@Bill G., yes perspective is relative and I am sure there are an infinite number of perspectives. But consider the cosmic perspective that Sagan points out. The pale blue dot that can be found among the billions of light years of the known universe. That is an indisputably different perspective than any of us on Earth could ever hope to comprehend – even Sagan himself.

    Further, I agree with Bad. But I’ll take it a bit farther, while I don’t believe IN God or any other higher or ultimate being, I do believe in and have faith in human reason (don’t worry, I’ve already bought the domain). Any semblance of honest and objective reasoning would lead anyone to the same conclusions that I myself have come to. Yet, we are all so indoctrinated with our religious upbringing that for many, obtaining an objective perspective is sometimes next to impossible.

    How do you conclude that there aren’t others like us in the Universe? That’s like the flat guy in flat world saying that there is no one else in the Universe that isn’t flat. He doesn’t know what not being flat is. One big problem I see with extra-terrestrial science today is that we are seeking life like that that can be found here on Earth. We are the flat guy looking for other flat guys. To say that we are alone in this infinitely large Universe is nothing less than self-centered.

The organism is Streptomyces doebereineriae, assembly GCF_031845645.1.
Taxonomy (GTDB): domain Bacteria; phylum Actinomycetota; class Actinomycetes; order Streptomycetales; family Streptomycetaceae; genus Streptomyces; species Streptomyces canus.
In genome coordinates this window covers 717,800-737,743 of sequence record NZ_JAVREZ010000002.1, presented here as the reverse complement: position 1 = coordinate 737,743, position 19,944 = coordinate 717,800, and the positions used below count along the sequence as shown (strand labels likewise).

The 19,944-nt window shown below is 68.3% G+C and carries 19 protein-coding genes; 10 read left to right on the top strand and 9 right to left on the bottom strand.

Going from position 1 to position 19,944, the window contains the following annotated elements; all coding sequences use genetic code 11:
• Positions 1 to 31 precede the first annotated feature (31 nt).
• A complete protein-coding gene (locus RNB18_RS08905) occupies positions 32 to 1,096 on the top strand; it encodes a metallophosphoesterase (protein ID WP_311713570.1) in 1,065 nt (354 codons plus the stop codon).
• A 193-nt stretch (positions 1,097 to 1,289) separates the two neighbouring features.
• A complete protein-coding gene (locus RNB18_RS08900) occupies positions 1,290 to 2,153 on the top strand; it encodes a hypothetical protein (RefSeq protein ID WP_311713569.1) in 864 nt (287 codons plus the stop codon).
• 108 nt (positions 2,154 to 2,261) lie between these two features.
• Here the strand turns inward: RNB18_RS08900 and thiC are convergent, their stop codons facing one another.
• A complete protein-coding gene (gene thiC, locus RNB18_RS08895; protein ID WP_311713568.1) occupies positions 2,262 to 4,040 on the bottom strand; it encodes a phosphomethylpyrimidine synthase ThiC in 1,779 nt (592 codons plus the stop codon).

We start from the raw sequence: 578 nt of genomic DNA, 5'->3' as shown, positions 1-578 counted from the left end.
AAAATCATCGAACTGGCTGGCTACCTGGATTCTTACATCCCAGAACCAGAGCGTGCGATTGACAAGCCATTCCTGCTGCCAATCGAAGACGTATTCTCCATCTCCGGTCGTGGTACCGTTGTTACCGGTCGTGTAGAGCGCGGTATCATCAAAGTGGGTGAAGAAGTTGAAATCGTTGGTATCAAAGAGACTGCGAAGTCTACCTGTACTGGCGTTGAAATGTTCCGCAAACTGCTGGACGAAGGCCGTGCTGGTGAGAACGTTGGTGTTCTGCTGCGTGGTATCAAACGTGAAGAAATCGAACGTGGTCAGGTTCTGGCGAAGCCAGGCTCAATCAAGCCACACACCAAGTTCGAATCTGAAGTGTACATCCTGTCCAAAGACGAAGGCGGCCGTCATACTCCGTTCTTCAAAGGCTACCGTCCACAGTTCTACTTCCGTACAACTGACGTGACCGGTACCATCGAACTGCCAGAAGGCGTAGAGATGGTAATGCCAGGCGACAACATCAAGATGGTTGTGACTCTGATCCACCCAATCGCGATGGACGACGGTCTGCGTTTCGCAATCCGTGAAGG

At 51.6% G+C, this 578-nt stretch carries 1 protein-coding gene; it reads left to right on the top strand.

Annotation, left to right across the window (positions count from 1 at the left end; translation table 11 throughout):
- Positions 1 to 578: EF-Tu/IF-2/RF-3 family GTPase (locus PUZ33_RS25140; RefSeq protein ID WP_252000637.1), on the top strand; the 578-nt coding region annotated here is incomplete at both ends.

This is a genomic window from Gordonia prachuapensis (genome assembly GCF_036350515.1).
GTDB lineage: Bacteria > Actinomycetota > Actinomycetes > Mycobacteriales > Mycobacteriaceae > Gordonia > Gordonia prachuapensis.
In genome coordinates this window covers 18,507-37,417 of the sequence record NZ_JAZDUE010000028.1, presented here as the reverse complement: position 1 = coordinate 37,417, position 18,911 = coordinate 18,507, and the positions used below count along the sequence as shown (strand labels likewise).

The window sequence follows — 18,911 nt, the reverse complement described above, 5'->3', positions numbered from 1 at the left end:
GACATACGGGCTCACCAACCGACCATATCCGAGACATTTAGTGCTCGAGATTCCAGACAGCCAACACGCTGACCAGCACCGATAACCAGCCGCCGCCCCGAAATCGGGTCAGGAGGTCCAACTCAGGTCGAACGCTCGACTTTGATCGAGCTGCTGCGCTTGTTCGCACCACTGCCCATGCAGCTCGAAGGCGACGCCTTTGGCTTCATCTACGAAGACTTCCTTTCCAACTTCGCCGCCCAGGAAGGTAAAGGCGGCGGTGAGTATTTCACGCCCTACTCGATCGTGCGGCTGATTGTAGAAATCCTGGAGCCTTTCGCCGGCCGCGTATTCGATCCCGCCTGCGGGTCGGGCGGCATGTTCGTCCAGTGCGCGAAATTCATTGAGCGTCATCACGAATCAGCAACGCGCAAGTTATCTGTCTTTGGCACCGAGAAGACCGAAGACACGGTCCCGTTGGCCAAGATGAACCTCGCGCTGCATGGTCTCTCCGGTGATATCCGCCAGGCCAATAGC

Why are you trying to fuse religion and science?

    “…and I have yet to work out the religious reasons why life may not be out there”

    You can have your religion and pray all you want (it doesn’t bother me). But please respect the distinction between science and religion. One consists of evidence-based, logical reasoning whereas the latter is intangible with little fact to support it. You might even go so far as to say that science liberates the human mind while religion does nothing but control and restrain.

    I don’t see how Sagan’s words can be interpreted as religious belief. It sounds like to me that you believe the notion of not believing in God means that that individual has to believe in something. Well if that is the case, let that something be reason, evidence, and the power of the human mind.